Take a different example; S&M. Should that be banned/censored? (I know 'extreme' porn already is). Between consenting adults (even to publication of their activities) - no. They're consenting adults. Between one adult and an unconsenting adult? Or one unable to understand what is happening, or two you? There's no need to censor that - it's simple assault.
Censorship is much more about protecting some idea/perception we have from (potentially justified) attack. It used to be (still is, in some places) about protecting religion. Now it is about protecting from the perception of offence, or in the name of diversity, or for the children, or whatever. Doesn't make the censorship any less bad IMHO.
"A lack of censorship does not mean a lack of laws preventing harm to others."
Yes but it's the internet which is outside any one country's rule. I can do something in a country which doesn't have or doesn't/can't/won't enforce anti-pedo laws and put this online for British people to view. So the argument about stopping the people from doing the wrong in the first place doesn't really work.
In which case, if the government wants to enforce the law, you either need to block the supply, or snoop on the general public to find those consuming it. Which is worse, having illegal sites blocked or being watched to make sure you don't visit them?
"...Censorship (as opposed to preventing harm) tends to be based on some idea of outraged morals..."
All law is based on morals, beit censorship or not. Our legal code (in the UK, at least) is derived from Judeo-Christian morals, specifically the ten commandments and other biblical/pre-biblical teachings. There have been plenty of societies in the past where murder has not be the black and white issue it is today, where people have been allowed to exercise control over others up to and including death. It's just that in our society (as in most) it's considered immoral and that's the end of it. It's the same with theft, even the way we organise is arguably based on morals, in order that we can function as an efficient society.
Most people would argue that taking something society says you don't have a right to take, unless you've paid for it, is immoral. I certainly would.
@AC - Nothing, but a consistent handle is a step-up from a coward and the best yer going to get around here. Yes, I could have multiple handles, use throwaway account etc etc.
But I don't.
ElReg, good as it is, just isn't worth that level of effort.
Heck - how does another reader know that you are not me.
Are you me? Does that explain the blackouts and the voices?
there are specific laws to cover child porn that no one in there right mind would argue against.. what is being said is not everyone must see it but instead don't censor and let individuals decide. if you choose to look at it you can expect a visit from the police.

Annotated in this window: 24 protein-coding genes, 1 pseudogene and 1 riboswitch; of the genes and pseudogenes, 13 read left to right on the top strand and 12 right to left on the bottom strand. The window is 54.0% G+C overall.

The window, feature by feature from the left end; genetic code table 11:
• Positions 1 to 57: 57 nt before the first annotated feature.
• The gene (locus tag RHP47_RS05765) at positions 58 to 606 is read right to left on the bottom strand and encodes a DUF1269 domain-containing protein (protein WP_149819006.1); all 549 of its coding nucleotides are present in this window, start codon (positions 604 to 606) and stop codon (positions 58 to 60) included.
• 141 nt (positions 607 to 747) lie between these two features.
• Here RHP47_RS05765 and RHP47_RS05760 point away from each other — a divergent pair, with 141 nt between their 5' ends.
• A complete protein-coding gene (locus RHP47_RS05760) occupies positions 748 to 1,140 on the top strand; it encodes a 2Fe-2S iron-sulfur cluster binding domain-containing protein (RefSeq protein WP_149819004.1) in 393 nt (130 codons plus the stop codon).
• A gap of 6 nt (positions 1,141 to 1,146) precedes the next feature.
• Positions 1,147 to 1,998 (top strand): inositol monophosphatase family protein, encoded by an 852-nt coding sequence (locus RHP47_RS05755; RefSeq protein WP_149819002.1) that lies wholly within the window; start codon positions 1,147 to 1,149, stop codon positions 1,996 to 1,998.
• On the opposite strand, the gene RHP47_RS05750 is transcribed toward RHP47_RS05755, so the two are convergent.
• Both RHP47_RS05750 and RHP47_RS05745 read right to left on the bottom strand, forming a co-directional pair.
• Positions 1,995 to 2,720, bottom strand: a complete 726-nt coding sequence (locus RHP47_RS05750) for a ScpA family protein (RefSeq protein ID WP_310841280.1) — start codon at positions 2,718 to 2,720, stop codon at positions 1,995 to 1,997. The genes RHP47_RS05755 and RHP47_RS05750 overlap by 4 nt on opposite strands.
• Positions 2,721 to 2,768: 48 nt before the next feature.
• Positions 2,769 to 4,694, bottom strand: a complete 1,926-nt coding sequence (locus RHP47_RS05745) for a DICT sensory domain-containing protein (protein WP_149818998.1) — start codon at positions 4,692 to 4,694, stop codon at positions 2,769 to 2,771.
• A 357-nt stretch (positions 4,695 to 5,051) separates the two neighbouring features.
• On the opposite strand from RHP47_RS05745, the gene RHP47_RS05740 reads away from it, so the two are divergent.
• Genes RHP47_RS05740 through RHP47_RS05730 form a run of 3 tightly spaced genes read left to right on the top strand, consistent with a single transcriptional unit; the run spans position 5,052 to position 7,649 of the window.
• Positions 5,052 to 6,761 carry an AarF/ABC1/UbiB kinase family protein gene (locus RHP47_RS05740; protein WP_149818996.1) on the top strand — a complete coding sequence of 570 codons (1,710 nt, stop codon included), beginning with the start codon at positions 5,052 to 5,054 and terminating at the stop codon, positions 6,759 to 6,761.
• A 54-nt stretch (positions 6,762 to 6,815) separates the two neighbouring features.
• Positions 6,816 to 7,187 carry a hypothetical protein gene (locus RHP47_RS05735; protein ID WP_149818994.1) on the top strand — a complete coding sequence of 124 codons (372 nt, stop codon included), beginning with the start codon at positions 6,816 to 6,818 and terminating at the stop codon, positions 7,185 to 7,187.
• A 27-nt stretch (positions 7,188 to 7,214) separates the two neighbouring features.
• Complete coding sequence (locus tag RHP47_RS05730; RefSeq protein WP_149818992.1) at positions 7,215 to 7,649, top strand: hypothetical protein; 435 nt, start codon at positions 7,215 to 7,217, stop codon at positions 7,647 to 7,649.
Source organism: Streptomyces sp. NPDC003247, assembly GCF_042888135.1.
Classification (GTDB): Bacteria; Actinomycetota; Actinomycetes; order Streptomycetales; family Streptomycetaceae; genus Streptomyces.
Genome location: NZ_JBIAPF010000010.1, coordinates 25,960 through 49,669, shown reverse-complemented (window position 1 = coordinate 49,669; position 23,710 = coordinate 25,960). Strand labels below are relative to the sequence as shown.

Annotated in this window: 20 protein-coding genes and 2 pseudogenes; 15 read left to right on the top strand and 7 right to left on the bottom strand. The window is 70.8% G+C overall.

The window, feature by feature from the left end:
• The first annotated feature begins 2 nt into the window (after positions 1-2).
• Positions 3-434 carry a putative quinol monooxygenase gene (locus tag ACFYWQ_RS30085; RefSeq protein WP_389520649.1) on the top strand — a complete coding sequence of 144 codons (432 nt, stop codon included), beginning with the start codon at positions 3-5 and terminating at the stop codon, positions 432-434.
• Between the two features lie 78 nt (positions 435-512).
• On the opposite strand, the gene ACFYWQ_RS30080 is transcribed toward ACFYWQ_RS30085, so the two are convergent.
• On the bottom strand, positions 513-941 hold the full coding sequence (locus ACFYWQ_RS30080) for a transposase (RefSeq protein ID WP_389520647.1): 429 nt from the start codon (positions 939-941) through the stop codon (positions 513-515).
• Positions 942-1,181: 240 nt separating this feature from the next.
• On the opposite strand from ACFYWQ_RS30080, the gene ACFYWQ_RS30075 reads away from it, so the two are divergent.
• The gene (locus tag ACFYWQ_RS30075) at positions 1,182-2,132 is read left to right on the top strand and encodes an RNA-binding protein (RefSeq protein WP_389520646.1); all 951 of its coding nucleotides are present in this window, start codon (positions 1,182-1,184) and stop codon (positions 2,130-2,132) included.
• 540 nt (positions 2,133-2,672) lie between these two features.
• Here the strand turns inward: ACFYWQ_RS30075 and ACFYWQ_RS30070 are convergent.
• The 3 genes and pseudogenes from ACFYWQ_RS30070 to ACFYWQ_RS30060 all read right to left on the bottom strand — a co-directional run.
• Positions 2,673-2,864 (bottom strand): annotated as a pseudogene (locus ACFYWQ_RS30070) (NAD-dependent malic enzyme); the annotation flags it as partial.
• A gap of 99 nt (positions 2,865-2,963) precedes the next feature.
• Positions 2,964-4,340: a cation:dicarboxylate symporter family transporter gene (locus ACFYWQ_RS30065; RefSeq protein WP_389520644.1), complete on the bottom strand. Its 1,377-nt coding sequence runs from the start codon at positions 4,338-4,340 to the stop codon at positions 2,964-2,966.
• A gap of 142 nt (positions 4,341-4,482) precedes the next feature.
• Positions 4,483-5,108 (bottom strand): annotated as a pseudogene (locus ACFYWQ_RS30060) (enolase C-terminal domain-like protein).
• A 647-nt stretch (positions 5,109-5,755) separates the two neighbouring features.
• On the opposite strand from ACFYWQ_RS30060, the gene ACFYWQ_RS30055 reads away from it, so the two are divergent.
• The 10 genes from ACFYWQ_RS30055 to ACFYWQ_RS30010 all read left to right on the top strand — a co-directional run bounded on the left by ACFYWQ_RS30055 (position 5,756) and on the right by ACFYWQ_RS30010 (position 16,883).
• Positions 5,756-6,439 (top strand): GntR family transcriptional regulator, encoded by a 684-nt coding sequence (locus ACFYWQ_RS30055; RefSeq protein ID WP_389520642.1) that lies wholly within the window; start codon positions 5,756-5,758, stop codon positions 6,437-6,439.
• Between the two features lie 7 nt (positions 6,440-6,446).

instead we are getting into a deadly cycle "i don't like x lets ban it" so x is filtered at isp level. next i don't like y etc etc. prime example look at all the recent media attention behind "cyberbullying" with celebutards even making tv shows of basiclly "wah someone said mean things on my twatter" next it will be ban those pages, but then wheres the line? some dark humored satire will be next to go etc etc.
mark twain said it best with (iirc) "censorship is like saying no one can have steak because a baby can't chew it "
"don't censor and let individuals decide. if you choose to look at it you can expect a visit from the police."
That logic would make supplying drugs illegal and possession the crime, which is pretty much the opposite to what makes sense.
Censorship based on arbitrary moral/ethical codes, I can agree that's bad. Censorship of things the law says are illegal is a whole other situation.
supplying drugs (specifically possession with intent to supply) is illegal and possession of controlled substances is a crime. i don't get the analogy.
Laws can be changed to easy and on a knee jerk to say if its illegal censor it look at the post 9/11 laws that got through with little debate/oversight and once they are on the books its hard to get them taken off.
it was illegal to say celebutard x has had sex with celebutard y due to super injunctions. as more and more things become subject to censorship because of legality status that could (and i am taking it to an extreme) be justification for blocking twatter/facebook etc as they contain "illegal" information.
""wah someone said mean things on my twatter" next it will be ban those pages, but then wheres the line?"
One of my 'friends' posted me a link to Justin Bieber's YouTube page on my Facebook wall. Without realising what it was, I clicked it. I was traumatised, and even now years later I still have nightmares. This sort of psychological bullying must be stopped. I urge you all to help in my campaign to ban Justin Bieber from the internet.
I really fail to see how anyone believes this is a defence. It's about intent... Google exists to allow people to search all public info on the web, except that they DO attempt to block some things from searches. Maybe poor attempts, but they show the intent.
Whereas TPB exists purely and wholly to help people find ways to download content they aren't allowed to have. Yes I know people use it for other things, but it's called the PIRATE bay for a reason.
In real life, knowingly aiding someone to commit a crime makes you an accomplice to the crime. It's just common sense.
So if TPB was called the Encyclopedia of Knowledge Bay, that would make it legitimate in your book?!? The name is irrelevant. I could host a torrent called Mamma Mia which could be a song of my own composition - the title doesn't necessarily mean it's related to Abba. Who can decide whether my torrent is "legal".
Anyway, piracy is about terrorising shipping - like we used to do back in the middle ages (where do you think the Queen's gold comes from?).